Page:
A stealthy finish to the day

I’d wrap up Day 138 by finding two adequate trees near a trail junction and setting up my hammock tarp to just escape the downpour that persisted that afternoon.   I’d be dry as I slept, but the rain was relentless.

At 5 AM I was awoken instantly by one of the loudest forest sounds I’d ever heard.  It sounded like a building collapsing!  I can only guess that a tree completely gave way due to the rain, crashing down a slope.  I packed up gear soaking wet in the morning with no idea where the 5 AM crash had occurred.

A surprising trip into Hot Springs

Despite the rain and dense fog I was jacked up on Day 139.  You ought to know by now that town food and beer will do this for me – but it was also the night of my league’s fantasy football draft.  My son Ben took the reins of the draft planning for me while I was on trail this year, but I’d be connected via Wi-Fi at a hostel!  After all, this was no fly-by-night operation; it was the 20th season for our league, and my team is the current league champion!

The trail route into town had some big surprises.  About six miles in I rounded a trail corner to find a guy dressed in camouflage leaning against a tree with a scope rifle across his chest!  I stopped and said “Whoa!” when the tree appeared to move, then he said “Whoa!” too.

I cautiously approached and said “What are you hunting?” He looked at me with a greasy smile and said “Squirrels”.  I didn’t think it was the time or place to ask why he was hunting on the AT, or why he was assuming a Call of Duty pose to hunt a tiny foot long animal.  So I just high-tailed it out of there, fully remembering why I chose my shirts and jackets to be either blaze orange or red.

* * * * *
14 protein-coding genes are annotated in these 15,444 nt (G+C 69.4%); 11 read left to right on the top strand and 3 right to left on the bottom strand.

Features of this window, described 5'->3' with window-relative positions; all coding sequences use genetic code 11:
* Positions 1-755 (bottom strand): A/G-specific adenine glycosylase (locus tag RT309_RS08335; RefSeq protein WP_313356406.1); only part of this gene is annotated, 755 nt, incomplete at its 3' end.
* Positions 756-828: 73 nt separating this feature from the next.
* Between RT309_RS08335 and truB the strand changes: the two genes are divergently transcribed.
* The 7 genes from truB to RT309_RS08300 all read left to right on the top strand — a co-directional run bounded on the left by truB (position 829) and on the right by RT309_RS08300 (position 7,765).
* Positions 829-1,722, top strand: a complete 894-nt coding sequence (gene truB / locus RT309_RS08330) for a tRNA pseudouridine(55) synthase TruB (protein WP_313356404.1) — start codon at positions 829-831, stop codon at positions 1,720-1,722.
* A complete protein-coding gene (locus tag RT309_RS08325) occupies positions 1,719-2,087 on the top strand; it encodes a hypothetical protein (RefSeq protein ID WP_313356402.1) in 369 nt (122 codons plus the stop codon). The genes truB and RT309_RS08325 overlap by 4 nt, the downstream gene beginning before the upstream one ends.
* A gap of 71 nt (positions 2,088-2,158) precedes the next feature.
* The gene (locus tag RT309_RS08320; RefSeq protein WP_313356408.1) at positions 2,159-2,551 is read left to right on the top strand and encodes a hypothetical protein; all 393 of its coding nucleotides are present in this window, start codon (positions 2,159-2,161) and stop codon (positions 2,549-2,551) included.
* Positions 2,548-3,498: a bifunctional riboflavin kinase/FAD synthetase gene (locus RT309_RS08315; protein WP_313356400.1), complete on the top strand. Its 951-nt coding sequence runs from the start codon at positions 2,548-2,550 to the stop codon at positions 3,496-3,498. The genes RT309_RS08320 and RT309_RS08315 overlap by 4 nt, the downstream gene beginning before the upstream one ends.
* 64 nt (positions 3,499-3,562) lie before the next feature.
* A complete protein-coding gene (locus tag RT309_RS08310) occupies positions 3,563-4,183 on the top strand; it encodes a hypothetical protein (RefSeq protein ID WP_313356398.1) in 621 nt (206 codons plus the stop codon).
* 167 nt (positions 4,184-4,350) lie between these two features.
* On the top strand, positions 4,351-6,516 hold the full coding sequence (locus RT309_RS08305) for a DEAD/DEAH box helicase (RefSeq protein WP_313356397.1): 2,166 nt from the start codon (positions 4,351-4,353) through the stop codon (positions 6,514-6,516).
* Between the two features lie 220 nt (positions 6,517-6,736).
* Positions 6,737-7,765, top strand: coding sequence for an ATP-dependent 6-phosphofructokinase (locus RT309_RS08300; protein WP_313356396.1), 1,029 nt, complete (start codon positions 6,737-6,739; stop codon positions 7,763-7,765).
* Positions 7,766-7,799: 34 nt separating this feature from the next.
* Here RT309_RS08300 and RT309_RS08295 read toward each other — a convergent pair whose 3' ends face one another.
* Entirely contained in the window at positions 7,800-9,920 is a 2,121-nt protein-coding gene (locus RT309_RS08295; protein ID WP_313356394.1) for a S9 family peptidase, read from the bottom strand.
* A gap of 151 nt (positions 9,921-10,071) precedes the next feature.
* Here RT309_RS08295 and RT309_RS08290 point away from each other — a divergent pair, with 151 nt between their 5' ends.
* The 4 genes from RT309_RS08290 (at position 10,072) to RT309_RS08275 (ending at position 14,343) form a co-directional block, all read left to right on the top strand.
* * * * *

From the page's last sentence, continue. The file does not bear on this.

I’d also get far away and extreme close up views of a very bloated and angry French Broad River.  From high above, the muddy river was the color of French Roast.

Up close, I saw an amazingly powerful current engulfing trees on the swollen banks.

In Hot Springs

But soon enough, I’d be in town – and even though my first two choices for a burger and beer would be closed (Tuesday) – I’d find a couple of places open.

I had a couple of IPAs from Foothills Brewing in North Carolina that I thought were very tasty.  Also, the Big Pillow taproom in town had some excellent offerings.

I’d ultimately end up at Laughing Heart Hostel to dry my stuff, resupply in town, and “advise” for the FFL draft.

It was a great ending to a challenging four day segment, and I was seventy miles closer to the end of my trek.  Springer Mountain was awaiting my arrival less than 300 miles away.


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Comments 5

  • Ed "OMMA" : Sep 13th

    High Road, still following you and enjoying your posts. I’m one of your MMM’s! Makes me feel like a mini celebrity. I am glad you are enjoying the trail in my neck of the woods. I also met and talked with Maui though I had no idea you two were acquainted.

    Happy trails to you.

  • Pauline Ray : Sep 13th

    Hi Scott! We’re still following your trek and enjoying your posts so much. We’re about to leave on our own adventure: flying to Greece for a four-day tour of Athens and Delphi, the boarding our small cruise ship for 19 days in the eastern Mediterranean. You’ll be home before we will. Good luck on your AT finish! Looking forward to seeing you when we return!

  • Steve Hise : Sep 14th

    Well, written; good humor; relevant information and not too much BS

  • Scott Malinowski (Southern VT) : Sep 14th

    I have been reading your posts. Thank you for the details. I am newly retired from IT in Vermont and planning a flip-flop similar to yours (as soon as time allows) . Thank you for your inciteful posts. I especially like your love of beer and getting gitty about someone taking the spider web hits ahead of you. My flip-flop might have a small van at road crossing thanks to my wife’s love of cycling.


  • Thomas Jones Sr. : Sep 16th

    Keep walking Scott.Wish you the best on your walk.Do you still need a,”permit “,in the Smokies during a ,”slow”,time?